Supporting children born prematurely

Children born prematurely are at risk of a variety of neurological impairments which can mean they are more likely to need special educational support when they reach school age (Wolke, D. http://www2.warwick.ac.uk/newsandevents/pressreleases/sensitive_parenting_can).  Evidence shows that sensitive parenting can emeliorate these risks. At the Champion Centre in New Zealand children born prematurely attend integrated relationship-based early intervention services with their families where the parent-child relationship is promoted throughout therapy sessions. When I visited the Centre last year, the concepts of relational pedagogy and professional love were observable in therapy sessions:

EI Model

Following on from my Travelling Fellowship funded by WCMT http://www.wcmt.org.uk/users/carolynblackburn2015 Dr. Susan Foster-Cohen from the Champion Centre in NZ http://www.championcentre.org.nz/ will be visiting Birmingham City University to deliver an International Guest Lecture in June, 2016.  Her talk is entitled:

Bio-psycho-social consequences of premature birth: family and professional partnerships in early intervention

The short, medium and long-term impacts of premature birth on the infant, the mother, the family and their educational and social communities are the active subjects of research in a number of academic fields. Such research is revealing trends and likelihoods of developmental, educational, mental health and social consequences of prematurity that can, and must, be addressed in early intervention. Particularly difficult, however, is predicting which children will have which, or any, lasting consequences of their prematurity. This presents a challenge for health, education and social welfare practitioners to translate the research evidence into the best support for each child, the families that raise them, and the teachers that educate them. This talk will review the bio-psycho-social consequences of premature birth and then describe the multi-disciplinary support provided to children born prematurely, their families and their teachers at The Champion Centre in Christchurch, New Zealand. It will focus on the challenges encountered in assessment, monitoring, and intervention; and the importance of developing families as ‘advocates for life’ for their children.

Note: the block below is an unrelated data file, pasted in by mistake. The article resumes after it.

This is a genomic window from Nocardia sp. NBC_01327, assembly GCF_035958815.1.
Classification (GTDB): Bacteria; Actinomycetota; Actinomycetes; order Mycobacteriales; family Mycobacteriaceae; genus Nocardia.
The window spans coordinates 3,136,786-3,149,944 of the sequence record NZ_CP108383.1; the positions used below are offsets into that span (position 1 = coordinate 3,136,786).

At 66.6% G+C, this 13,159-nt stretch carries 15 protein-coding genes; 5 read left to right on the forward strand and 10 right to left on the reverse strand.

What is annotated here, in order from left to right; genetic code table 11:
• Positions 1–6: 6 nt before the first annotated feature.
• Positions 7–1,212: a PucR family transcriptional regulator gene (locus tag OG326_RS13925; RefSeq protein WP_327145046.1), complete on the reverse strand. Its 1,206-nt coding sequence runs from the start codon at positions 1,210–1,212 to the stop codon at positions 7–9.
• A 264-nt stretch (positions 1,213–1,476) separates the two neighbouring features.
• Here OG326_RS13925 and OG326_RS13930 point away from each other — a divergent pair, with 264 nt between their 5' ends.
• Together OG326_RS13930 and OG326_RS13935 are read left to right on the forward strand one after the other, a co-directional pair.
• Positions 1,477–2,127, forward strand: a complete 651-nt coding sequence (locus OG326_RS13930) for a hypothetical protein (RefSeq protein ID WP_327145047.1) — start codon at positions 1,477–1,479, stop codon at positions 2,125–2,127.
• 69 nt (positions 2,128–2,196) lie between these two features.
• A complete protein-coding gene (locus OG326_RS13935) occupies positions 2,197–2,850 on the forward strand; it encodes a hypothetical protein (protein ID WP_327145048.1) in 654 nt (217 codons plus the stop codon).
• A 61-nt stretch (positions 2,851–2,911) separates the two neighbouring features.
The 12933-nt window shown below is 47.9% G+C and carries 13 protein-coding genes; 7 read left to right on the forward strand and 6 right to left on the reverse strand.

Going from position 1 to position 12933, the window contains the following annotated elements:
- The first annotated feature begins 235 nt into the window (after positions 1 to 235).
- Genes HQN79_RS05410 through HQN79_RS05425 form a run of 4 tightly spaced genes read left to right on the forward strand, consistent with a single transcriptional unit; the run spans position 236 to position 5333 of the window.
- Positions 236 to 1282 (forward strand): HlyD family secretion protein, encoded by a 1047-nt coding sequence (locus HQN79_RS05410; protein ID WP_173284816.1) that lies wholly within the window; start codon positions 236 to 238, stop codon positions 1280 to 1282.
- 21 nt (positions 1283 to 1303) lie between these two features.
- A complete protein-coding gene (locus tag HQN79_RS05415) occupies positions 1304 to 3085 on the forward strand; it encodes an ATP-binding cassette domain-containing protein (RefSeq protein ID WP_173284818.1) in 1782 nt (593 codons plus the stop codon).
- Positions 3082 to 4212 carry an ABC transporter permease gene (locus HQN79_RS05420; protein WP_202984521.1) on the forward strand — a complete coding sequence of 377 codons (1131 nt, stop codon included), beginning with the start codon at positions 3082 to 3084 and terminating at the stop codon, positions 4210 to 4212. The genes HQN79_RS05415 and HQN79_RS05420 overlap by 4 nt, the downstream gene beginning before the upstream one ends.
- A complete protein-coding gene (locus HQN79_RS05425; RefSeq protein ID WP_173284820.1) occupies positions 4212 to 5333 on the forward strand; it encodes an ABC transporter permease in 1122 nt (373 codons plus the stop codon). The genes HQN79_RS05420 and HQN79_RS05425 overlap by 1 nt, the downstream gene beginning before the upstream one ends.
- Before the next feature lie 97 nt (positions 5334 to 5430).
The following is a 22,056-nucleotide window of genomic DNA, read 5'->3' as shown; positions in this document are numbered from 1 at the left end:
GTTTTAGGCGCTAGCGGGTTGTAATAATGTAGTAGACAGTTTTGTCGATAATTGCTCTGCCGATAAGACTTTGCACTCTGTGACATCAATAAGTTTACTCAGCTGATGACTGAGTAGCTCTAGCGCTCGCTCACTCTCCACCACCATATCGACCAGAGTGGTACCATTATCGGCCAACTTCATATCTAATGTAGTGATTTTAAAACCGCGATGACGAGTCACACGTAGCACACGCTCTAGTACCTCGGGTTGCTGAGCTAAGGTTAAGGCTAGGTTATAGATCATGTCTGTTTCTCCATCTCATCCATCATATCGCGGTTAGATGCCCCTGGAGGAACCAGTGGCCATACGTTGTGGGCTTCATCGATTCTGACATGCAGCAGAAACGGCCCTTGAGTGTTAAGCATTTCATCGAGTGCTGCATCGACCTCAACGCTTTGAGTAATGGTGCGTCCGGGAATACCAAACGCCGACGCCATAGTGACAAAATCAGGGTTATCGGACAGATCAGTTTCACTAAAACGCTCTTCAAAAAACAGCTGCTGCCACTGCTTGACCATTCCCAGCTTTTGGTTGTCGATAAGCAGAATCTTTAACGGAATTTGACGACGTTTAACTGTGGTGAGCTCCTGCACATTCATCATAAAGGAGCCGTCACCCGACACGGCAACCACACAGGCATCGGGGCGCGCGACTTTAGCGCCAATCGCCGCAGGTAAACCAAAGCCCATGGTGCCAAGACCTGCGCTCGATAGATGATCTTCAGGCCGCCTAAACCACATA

Dr. Susan Foster-Cohen is the Director of the Champion Centre and Adjunct Associate Professor at the University of Canterbury. She is engaged in active research into the outcomes of parent-partnership interventions at the Centre. She has also been a member of a research team at the University of Canterbury exploring the long-term outcomes of prematurity, with a particular focus on communication and language development. She has held academic positions in universities in the UK, USA, France and New Zealand and has published widely on language development in both pure and applied journals and books.

Places can be booked here https://www.eventbrite.co.uk/e/bio-psycho-social-consequences-of-premature-birth